Car makers offer cash incentives to trade in older vehicles

As buyers consider getting rid of their older diesel cars, BMW, Ford, Mercedes-Benz and Vauxhall are launching trade-in schemes designed to get more of us driving low-emissions cars

Electric cars charging in Milton Keynes (Image: T. Larkum)

Electric cars charging in Milton Keynes (Image: T. Larkum)

Owners of older diesel vehicles will receive an incentive of up to £2000 when they trade in their old car for a new BMW, Mercedes-Benz, Mini or Vauxhall, and up to £7000 towards a new Ford.

The new plans are designed to reduce the pollution caused by diesel cars, as well as increasing the uptake of low-emissions cars in the UK. Despite the sales of such cars rising by more than 30% over the past year, they still account for just 4.3% of the total market.

BMW

To qualify for BMW’s incentive, owners must trade in diesel cars that comply with Euro 4 emissions standards or older – which covers cars registered before September 2009. Owners can check if their car qualifies here. Euro standards set the limits for emissions from new cars, with the first, Euro 1, being introduced in 1992.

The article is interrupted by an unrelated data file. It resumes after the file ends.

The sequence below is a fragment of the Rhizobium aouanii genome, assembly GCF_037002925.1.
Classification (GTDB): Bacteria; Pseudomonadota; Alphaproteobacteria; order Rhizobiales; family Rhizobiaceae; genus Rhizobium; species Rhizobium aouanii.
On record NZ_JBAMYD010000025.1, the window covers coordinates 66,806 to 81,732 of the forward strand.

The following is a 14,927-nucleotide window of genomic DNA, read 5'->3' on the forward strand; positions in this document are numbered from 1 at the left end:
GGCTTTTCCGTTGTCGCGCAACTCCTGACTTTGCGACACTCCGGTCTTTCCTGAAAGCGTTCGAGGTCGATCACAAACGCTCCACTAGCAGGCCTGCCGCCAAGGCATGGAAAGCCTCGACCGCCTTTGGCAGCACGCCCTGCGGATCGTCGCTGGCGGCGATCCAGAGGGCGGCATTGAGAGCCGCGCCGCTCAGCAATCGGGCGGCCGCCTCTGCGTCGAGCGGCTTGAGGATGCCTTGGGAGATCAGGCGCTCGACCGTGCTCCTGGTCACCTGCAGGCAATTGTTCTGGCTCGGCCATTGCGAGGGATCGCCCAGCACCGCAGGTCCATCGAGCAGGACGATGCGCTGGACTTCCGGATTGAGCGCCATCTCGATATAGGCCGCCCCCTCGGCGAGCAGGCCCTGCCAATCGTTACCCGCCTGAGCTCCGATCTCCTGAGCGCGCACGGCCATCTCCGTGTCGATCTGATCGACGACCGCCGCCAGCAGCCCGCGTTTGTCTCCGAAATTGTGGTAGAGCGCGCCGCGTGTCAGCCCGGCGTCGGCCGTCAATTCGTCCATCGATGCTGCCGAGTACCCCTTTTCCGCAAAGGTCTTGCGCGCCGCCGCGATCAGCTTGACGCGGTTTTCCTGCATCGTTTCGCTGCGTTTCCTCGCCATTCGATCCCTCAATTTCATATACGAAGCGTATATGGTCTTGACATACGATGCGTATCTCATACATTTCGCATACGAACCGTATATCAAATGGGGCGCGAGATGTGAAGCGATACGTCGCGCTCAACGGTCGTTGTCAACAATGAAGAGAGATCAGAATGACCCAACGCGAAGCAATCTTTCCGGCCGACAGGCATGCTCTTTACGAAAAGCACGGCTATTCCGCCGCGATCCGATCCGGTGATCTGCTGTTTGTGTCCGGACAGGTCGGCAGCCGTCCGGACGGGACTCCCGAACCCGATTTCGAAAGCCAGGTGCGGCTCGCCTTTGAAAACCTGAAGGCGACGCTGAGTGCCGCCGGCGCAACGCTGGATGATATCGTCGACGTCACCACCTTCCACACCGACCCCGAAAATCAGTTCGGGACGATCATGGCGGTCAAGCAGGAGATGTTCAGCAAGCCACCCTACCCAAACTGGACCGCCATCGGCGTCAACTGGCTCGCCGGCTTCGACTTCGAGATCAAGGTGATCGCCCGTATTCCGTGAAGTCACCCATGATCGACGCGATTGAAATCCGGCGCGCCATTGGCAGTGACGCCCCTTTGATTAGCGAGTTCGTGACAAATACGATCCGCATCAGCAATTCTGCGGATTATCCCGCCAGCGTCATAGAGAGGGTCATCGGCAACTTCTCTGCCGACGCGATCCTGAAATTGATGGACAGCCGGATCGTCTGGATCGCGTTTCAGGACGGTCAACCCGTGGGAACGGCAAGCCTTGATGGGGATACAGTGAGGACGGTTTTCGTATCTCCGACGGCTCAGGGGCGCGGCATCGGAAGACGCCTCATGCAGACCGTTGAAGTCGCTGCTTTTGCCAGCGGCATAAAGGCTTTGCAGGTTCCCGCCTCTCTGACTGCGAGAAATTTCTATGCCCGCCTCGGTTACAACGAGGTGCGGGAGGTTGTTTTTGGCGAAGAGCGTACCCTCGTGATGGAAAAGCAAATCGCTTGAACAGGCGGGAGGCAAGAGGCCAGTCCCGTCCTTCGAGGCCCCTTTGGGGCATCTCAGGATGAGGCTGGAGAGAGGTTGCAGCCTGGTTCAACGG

Buyers will be offered up to £2000 to trade in their cars – on top of the vehicle’s residual value, as determined by used car experts CAP.

The value of the incentive must be put towards buying a new BMW or Mini. In particular, it must be either a BMW i3, a plug-in hybrid car (such as the BMW 3 Series 330e or the Mini Countryman S E All4) or a car that complies with the most modern Euro 6 emissions limits, with CO2 emissions of less than 130g/km.

That means owners will be able to choose from the majority of BMW’s range, including multiple versions of the 5 Series luxury saloon, which is our Car of the Year for 2017. Some of the brand’s larger SUVs do not qualify, though. BMW says that 80% of its range qualifies for the discount, alongside 70% of Mini models.

BMW also hasn’t specified what it will do with the cars that owners trade in. The oldest models will likely be scrapped – although BMW is keen not to call this offer a ‘scrappage scheme’ – with others sold on as used vehicles.

Read more: WhatCar

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